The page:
Monday, October 06, 2008

Other Projects

While I spend all day at work doing project-related stuff, my projects at home are less intrusive.
Gwynyth brought home an assignment from school, so I naturally latched on to that.
She was tasked with building a model of a Native American structure. Since there were no guidelines for building materials or styles, I submitted a project plan to the family for approval:

This was voted down almost instantly, in spite of my argument that there were no published guidelines clarifying our direction.
Apparently, Social Studies does not change with the times.
At this point, I began to argue in favor of a longhouse made from sticks from the yard.
I could see where this was going, and I started to panic a little.
See, I grew up in the desert. Everywhere I looked was sand and dry earth and scrub brush.
And one year, my family dragged my sister and I on a vacation to New Mexico.
We spent (what seemed like) years looking at about a zillion buildings made from adobe.
I came to hate that monochromatic mud with a burning fervor normally reserved for vinyl siding.
I mean it is the same color as everything else! And it isn't like you can even pretty it up with decorative plants because it is out in the freaking desert.
I argued and whined and begged all the way through the store where we bought a couple of pounds of tan clay.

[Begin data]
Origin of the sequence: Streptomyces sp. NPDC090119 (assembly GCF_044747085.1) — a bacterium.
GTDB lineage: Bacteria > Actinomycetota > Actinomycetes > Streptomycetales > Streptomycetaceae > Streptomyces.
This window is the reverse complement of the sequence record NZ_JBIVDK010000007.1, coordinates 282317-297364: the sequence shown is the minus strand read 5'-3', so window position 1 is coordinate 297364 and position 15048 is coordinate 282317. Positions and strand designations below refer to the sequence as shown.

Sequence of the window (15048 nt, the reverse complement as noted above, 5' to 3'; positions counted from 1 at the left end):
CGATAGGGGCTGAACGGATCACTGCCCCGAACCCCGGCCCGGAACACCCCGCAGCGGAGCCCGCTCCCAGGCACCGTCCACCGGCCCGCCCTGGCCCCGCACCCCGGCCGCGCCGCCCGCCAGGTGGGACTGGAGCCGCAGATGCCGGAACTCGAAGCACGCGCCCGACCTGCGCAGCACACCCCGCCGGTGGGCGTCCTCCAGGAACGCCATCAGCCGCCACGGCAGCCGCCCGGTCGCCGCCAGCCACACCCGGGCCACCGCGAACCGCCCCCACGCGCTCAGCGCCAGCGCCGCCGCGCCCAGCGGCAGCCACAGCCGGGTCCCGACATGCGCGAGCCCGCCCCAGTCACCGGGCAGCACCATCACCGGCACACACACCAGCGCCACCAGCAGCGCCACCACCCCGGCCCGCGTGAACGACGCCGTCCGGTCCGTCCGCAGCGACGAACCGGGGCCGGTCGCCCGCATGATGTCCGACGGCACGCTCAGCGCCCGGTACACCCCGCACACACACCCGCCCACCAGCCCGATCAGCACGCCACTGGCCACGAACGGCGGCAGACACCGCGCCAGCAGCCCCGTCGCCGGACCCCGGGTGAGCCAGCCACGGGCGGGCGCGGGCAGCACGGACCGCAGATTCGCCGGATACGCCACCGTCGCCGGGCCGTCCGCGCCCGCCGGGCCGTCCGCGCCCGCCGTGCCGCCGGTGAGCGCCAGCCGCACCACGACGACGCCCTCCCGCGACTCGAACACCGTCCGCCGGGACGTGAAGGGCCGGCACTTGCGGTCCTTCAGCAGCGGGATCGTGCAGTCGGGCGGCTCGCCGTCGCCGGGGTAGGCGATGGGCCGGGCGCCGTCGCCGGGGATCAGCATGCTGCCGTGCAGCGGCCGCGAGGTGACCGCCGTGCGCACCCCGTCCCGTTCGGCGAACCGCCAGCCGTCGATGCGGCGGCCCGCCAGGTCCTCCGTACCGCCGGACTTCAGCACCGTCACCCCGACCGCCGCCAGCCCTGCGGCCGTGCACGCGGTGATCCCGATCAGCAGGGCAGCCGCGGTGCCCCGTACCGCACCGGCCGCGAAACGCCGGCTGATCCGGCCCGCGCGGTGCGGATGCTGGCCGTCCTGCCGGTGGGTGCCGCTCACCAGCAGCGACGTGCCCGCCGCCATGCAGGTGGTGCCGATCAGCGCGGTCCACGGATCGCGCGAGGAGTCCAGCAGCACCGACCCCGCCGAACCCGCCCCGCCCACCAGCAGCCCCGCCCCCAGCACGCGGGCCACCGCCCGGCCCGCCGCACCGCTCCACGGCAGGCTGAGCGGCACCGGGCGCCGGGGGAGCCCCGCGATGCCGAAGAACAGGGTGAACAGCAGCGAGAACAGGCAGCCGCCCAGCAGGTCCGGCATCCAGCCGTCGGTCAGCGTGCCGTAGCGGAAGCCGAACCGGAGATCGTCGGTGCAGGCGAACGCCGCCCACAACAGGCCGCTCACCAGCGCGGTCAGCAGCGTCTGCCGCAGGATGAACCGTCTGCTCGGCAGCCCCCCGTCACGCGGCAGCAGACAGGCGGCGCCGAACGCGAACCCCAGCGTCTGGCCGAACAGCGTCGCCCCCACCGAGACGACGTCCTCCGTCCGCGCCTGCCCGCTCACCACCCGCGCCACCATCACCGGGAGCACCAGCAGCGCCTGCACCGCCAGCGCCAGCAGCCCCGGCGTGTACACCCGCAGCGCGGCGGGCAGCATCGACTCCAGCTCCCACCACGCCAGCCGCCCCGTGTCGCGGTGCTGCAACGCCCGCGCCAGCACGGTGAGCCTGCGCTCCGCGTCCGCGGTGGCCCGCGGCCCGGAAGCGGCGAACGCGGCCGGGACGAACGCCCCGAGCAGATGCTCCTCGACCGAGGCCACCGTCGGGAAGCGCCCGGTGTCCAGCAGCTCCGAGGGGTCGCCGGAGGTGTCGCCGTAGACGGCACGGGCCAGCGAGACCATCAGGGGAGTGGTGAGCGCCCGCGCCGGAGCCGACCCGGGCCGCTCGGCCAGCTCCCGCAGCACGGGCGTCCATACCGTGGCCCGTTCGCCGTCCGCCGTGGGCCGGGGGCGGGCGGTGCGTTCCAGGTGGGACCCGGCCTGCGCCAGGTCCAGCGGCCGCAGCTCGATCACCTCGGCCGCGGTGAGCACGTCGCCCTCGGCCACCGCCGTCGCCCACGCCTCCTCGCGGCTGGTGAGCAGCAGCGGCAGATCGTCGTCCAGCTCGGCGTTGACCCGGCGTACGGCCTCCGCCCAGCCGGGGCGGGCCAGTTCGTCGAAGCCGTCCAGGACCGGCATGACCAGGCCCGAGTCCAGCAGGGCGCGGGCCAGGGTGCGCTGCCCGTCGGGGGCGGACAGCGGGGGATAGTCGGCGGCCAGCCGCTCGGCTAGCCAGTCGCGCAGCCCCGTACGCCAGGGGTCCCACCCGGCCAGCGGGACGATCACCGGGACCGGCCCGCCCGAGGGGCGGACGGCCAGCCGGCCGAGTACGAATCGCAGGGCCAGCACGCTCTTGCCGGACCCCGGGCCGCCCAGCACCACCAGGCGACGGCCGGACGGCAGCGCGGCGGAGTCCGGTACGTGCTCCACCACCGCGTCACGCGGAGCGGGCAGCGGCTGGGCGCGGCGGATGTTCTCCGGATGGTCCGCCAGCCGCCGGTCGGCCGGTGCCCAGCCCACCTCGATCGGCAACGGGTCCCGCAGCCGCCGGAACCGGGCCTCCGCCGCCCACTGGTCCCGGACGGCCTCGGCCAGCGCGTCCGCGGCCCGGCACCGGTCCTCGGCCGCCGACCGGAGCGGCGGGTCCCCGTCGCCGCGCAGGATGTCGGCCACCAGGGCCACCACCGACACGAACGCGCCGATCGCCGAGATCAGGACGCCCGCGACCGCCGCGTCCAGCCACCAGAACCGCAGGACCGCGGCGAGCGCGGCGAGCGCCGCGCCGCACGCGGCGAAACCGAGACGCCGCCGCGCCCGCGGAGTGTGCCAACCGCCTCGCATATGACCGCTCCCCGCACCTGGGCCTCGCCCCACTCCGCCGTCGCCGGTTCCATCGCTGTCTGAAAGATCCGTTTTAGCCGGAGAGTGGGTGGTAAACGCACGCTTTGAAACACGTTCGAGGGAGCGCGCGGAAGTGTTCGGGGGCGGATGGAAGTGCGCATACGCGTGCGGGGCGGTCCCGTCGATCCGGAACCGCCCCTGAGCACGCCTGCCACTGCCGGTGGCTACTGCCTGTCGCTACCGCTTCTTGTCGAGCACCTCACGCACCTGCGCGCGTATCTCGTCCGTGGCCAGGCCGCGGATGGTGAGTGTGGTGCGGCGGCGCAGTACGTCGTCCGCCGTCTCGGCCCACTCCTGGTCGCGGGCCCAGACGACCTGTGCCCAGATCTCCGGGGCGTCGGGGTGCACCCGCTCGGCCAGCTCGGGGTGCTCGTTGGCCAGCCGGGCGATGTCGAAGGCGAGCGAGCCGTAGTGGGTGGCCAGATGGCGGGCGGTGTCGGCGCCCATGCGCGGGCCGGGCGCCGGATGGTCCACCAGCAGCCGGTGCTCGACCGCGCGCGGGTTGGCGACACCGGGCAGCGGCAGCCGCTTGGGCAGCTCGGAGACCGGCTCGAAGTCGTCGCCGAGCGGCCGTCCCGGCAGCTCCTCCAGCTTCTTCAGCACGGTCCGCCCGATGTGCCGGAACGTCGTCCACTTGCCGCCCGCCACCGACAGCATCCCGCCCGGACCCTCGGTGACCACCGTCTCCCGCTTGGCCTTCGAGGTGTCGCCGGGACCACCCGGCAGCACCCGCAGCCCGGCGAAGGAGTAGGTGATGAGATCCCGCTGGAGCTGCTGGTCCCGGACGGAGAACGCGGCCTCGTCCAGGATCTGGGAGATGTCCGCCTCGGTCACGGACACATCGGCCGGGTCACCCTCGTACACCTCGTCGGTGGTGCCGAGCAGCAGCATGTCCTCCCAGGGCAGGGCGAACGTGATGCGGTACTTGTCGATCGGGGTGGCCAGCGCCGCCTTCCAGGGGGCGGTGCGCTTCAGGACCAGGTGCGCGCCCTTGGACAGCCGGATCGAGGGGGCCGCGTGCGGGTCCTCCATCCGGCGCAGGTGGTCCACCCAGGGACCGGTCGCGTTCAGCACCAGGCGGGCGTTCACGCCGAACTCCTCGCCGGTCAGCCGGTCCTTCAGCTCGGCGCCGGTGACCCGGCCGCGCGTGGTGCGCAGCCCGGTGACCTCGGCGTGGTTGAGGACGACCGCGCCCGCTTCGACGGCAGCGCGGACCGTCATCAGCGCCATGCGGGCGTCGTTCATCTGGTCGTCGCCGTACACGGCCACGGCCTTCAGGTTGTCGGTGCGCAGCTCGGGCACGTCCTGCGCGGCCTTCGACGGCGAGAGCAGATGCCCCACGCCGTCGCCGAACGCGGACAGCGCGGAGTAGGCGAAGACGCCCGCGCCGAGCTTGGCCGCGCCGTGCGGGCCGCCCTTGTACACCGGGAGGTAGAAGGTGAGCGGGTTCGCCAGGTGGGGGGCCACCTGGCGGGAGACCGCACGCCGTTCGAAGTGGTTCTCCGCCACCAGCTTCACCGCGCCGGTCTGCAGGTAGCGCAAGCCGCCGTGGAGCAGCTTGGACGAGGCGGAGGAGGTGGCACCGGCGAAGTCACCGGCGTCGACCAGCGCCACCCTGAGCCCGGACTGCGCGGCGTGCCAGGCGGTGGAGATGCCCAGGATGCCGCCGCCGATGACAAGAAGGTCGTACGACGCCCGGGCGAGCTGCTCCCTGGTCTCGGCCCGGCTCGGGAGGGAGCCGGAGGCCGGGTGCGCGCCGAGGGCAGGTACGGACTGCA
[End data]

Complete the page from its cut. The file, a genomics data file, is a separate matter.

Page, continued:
I'm a professional.
So when we got our supplies back home I demanded sketches from Gwynyth so that we could clearly document her vision.
Her vision, it seems, involved a Native American high-rise apartment.
They had those, sure. They built them into cliff faces and used ladders and (I would assume) fireman poles like in the Bat Cave.
But, I argued, there was probably not a Starbucks in the original dwelling.
So we built a smaller house.
I tried to add some drama to the diorama by placing a clay snake inside, but Gwynyth added another snake and set them up so they look like they are kissing.
I did manage to sneak in a few touches for the final product:

I'm pretty sure there were ninjas in your typical Native American dwelling, like the little guys up top fighting to the death. At least, the textbook did not specifically state that there were not ninjas.
If the ninjas were worth their weight in sticky rice it's not like they'd have left evidence of their presence anyway.
And we were limited on tiny plastic livestock, so the goat-looking thing in the bottom right is a unicorn. Again, there is no note in the book about there not being unicorns.
And, standing next to to the noble shirtless guy on the left, are some pirates.
Because if there were, as we have irrefutably established, ninjas there, then they would no doubt still be there unless pirates chased them away.
History doesn't have to be as boring as I'd feared.

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